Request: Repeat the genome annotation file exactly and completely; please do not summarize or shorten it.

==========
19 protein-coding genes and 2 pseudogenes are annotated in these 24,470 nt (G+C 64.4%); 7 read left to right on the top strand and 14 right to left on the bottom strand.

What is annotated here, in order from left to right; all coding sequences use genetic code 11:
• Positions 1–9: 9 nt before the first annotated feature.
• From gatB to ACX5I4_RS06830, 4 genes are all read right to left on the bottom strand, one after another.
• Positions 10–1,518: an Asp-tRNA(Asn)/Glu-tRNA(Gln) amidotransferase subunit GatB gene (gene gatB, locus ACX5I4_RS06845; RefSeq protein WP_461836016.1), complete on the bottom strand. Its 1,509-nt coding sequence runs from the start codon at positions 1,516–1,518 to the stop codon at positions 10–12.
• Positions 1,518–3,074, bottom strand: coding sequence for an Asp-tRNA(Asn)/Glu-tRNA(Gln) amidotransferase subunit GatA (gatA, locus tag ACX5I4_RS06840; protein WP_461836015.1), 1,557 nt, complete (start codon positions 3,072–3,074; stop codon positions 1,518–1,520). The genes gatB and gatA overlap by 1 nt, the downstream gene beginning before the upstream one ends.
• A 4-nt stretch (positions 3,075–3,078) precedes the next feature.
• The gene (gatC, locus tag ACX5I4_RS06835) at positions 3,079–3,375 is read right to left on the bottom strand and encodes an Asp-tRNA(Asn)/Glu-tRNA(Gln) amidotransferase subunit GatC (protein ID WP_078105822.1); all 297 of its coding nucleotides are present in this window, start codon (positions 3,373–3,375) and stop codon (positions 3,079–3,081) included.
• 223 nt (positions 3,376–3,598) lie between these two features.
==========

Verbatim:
19 protein-coding genes and 2 pseudogenes are annotated in these 24,470 nt (G+C 64.4%); 7 read left to right on the top strand and 14 right to left on the bottom strand.

What is annotated here, in order from left to right; all coding sequences use genetic code 11:
• Positions 1–9: 9 nt before the first annotated feature.
• From gatB to ACX5I4_RS06830, 4 genes are all read right to left on the bottom strand, one after another.
• Positions 10–1,518: an Asp-tRNA(Asn)/Glu-tRNA(Gln) amidotransferase subunit GatB gene (gene gatB, locus ACX5I4_RS06845; RefSeq protein WP_461836016.1), complete on the bottom strand. Its 1,509-nt coding sequence runs from the start codon at positions 1,516–1,518 to the stop codon at positions 10–12.
• Positions 1,518–3,074, bottom strand: coding sequence for an Asp-tRNA(Asn)/Glu-tRNA(Gln) amidotransferase subunit GatA (gatA, locus tag ACX5I4_RS06840; protein WP_461836015.1), 1,557 nt, complete (start codon positions 3,072–3,074; stop codon positions 1,518–1,520). The genes gatB and gatA overlap by 1 nt, the downstream gene beginning before the upstream one ends.
• A 4-nt stretch (positions 3,075–3,078) precedes the next feature.
• The gene (gatC, locus tag ACX5I4_RS06835) at positions 3,079–3,375 is read right to left on the bottom strand and encodes an Asp-tRNA(Asn)/Glu-tRNA(Gln) amidotransferase subunit GatC (protein ID WP_078105822.1); all 297 of its coding nucleotides are present in this window, start codon (positions 3,373–3,375) and stop codon (positions 3,079–3,081) included.
• 223 nt (positions 3,376–3,598) lie between these two features.